Yes, we've all heard stories about the Singaporean's 24-hour passion for food. We've also seen the bemused visitor's look as he watches a slender young thing tuck into a hearty multiple-dish meal at 2am. And of course, there is that famous Singapore greeting. Instead of echoing the almost universal 'Hi, how are you?', we say 'Have you eaten?', and we say it in our different languages and dialects.
But one word which we all understand and love is makan which is the Malay word for 'eat'.
Look at it our way:
Imagine if you lived on an island that lay at the crossroads of the great East-West trade routes. Then remember that the products traded in those early days were as tantalizing and valuable as ivory, gold, silk, batik, silver thread, ebony, sandalwood, tea, sago, sugar, pepper, nutmeg, cloves and coriander. And that your fellow citizens, right from those days, made up a colourful and diverse melting pot of races and cultures.
Now just imagine, if you put it all together, what a fascinating, exciting cuisine Singapore must surely boast. It is the stuff of romance,and tales of recipes handed down through generations of craftsmen and migrant workers, often from villages in China and India.
Singapore food is a tasty tale about a country's unique cultural tapestry, and the way individual strands have woven into others,and changed hue in the process. Food preparations that came to Singapore from India, China and other countries in the region may still bear the original names - but they are indelibly transformed by being 'Singaporeanised'.
To Singapore's cultural tapestry, add the country's compactness, and a great transport system which makes getting around it so convenient. Finally,add Singapore's uncommonly strict public hygiene and food preparation rules,which make eating out - anywhere on the island - a risk-free proposition.
What do you get? An island which has evolved - naturally - its own unique cuisine,which its people passionately and safely indulge in. And you can too! Come join us!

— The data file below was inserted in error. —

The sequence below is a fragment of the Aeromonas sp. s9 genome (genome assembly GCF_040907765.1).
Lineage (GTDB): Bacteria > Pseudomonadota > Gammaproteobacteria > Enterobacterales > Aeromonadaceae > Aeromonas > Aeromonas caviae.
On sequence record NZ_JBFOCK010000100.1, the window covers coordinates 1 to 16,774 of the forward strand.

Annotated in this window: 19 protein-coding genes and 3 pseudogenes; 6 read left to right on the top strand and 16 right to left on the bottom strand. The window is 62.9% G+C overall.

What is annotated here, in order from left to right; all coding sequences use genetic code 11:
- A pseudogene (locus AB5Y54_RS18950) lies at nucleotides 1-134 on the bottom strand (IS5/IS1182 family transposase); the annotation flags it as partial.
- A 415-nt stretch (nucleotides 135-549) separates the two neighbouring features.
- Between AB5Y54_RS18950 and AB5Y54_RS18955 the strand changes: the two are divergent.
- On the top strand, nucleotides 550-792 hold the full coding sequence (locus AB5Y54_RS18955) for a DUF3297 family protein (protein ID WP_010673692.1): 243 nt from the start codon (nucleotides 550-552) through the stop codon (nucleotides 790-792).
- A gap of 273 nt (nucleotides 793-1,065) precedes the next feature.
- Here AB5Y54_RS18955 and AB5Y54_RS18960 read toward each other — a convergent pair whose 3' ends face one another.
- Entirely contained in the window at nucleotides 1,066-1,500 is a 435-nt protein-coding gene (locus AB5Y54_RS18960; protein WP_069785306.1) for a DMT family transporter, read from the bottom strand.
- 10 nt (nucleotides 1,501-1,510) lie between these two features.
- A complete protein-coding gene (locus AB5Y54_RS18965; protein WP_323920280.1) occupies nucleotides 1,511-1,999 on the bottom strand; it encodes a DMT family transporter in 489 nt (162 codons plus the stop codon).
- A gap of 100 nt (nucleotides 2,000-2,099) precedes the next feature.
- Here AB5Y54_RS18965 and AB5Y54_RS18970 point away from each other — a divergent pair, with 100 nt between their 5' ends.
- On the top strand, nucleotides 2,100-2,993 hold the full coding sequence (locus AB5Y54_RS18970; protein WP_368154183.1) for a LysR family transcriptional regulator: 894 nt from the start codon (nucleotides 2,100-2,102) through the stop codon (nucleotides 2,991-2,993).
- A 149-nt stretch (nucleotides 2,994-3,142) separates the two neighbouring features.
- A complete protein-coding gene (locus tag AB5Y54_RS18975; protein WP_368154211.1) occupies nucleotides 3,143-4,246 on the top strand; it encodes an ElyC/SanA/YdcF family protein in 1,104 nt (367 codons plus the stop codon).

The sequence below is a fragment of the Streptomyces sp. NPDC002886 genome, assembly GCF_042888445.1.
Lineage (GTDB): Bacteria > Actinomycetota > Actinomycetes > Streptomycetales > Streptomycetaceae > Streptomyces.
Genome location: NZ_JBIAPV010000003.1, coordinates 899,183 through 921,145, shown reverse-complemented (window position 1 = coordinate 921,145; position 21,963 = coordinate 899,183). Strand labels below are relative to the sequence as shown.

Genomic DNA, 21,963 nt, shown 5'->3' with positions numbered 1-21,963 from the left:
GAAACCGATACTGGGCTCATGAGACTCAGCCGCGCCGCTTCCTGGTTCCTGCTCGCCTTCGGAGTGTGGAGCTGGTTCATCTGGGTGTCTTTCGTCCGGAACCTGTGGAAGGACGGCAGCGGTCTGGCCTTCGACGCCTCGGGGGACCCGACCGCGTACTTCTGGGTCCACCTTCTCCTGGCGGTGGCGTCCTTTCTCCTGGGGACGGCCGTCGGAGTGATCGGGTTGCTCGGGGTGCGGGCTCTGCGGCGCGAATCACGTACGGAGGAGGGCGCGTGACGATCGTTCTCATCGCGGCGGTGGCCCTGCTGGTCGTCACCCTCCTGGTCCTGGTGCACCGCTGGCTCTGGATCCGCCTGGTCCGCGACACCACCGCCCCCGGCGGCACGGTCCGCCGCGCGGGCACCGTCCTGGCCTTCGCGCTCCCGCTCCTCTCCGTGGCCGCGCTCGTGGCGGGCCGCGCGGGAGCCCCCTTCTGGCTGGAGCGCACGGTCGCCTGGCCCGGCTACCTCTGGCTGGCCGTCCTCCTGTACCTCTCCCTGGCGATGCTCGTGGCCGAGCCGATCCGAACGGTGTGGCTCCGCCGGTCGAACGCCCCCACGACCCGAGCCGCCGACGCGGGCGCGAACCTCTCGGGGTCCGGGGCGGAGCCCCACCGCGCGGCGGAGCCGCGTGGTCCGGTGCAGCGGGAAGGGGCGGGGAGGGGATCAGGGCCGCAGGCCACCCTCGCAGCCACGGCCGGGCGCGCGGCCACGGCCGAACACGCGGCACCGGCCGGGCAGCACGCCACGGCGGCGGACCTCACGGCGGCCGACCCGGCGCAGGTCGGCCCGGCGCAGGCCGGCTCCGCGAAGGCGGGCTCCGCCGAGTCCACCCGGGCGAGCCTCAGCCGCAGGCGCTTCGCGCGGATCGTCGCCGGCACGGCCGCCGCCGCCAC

"Singapore food reflects the very best of our multicultural island, where cuisines and flavours have influenced one another for decades, with wonderful results! For me, local food is very much a part of the word 'home'."
- Prof Tommy Koh
Ambassador-At-Large for Singapore
"From chilli crab to chicken rice, Singapore food celebrates our rich diversity -- a melting pot of colours, textures, tastes and aromas that bind us, regardless of class, race, language or religion."
- Carolyn Tay
Marketing Communications Practitioner, Singapore
Singapore's desserts are even more colourful - literally - than its main courses. They're hot or cold, sticky or clear, wobbly or firm, healthy or sinful.
Singapore's coffee and tea (known as kopi and teh respectively) stalls have come a long way. In the early days, they'd serve the basic combinations of tea with milk and sugar, tea with sugar only (teh-O), tea with milk and no sugar (teh kosong), tea with evaporated milk (teh si) and so on.
Toward the end of the 19th century / early 20th, there were Chinese traders who settled in Malacca, Penang and later, in Singapore. Because there was a shortage of Chinese women, many of these men married Malay women, and this led to the creation of a community cal led the Straits Chinese (Peranakan) where the men are known as 'Babas' and the womenfolk, 'Nonyas'.
Singapore's unique cultural tapestry means that this is the place for cultural festivals, all year round. And because all these festivals are native to Singapore, there is increasingly a tendency for everyone to celebrate (in some manner or form) every festival!